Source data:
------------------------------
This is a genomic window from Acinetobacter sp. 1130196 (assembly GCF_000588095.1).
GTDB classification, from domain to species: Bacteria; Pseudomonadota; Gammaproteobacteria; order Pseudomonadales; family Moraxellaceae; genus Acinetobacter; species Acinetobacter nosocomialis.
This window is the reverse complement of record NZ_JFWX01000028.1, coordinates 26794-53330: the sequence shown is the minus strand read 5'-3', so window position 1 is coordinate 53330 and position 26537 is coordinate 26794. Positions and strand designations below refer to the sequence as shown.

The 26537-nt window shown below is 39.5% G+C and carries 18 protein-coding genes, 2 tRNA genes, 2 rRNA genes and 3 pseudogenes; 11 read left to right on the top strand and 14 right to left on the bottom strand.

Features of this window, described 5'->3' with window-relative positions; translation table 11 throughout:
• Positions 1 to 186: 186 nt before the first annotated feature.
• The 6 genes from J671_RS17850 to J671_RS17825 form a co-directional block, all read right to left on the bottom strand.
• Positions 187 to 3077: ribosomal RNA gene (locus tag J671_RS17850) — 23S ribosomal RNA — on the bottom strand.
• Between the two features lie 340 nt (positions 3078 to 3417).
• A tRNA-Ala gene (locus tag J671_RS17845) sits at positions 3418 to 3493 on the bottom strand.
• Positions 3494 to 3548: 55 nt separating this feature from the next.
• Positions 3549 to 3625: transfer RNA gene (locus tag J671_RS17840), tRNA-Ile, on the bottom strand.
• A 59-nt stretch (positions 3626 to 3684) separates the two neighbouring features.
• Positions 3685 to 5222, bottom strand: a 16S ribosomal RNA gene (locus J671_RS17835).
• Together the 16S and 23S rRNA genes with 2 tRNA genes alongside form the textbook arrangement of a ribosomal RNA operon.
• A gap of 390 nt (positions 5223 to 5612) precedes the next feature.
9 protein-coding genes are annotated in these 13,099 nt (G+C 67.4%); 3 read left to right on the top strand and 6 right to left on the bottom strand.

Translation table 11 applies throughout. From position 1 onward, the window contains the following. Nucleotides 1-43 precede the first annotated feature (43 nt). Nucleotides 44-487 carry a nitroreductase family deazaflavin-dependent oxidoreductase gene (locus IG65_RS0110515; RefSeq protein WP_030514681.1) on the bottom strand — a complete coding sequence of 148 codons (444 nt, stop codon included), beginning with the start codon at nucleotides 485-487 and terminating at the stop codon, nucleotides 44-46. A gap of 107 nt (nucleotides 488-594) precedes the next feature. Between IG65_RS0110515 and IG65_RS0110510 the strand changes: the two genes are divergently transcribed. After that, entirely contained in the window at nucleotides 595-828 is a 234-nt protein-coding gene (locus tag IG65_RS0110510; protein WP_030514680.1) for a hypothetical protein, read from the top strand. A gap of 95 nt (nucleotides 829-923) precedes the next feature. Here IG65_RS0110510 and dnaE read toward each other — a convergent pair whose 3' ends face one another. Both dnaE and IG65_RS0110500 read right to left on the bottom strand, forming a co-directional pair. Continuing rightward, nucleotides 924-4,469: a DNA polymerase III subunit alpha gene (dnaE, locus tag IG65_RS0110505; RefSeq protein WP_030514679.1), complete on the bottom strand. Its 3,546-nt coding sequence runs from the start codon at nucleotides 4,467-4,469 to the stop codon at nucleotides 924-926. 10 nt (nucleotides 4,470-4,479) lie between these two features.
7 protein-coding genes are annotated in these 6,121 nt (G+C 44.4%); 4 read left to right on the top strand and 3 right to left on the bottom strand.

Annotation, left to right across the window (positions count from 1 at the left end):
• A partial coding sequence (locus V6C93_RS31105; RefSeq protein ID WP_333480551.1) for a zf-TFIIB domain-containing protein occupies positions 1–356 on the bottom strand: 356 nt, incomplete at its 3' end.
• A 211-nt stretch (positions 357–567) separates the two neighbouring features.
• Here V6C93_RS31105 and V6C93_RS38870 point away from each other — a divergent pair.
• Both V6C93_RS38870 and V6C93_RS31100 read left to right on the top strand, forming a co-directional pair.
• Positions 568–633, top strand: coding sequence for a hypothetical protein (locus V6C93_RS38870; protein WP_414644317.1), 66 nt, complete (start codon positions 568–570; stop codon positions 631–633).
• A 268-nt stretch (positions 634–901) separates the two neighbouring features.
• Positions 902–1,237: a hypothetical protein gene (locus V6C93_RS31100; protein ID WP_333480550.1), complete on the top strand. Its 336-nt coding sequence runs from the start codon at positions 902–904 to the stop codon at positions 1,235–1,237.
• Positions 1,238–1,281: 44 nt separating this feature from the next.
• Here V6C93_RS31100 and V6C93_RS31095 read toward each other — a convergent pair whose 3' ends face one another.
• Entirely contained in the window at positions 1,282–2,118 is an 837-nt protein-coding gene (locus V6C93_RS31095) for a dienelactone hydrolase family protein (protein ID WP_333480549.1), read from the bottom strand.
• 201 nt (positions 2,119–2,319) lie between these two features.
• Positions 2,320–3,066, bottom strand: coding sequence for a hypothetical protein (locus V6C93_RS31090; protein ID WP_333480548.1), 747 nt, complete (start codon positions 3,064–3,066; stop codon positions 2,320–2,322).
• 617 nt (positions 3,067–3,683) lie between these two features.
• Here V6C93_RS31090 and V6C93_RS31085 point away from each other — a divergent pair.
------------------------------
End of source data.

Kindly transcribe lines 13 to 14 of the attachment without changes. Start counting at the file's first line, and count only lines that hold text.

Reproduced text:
• A 59-nt stretch (positions 3626 to 3684) separates the two neighbouring features.
• Positions 3685 to 5222, bottom strand: a 16S ribosomal RNA gene (locus J671_RS17835).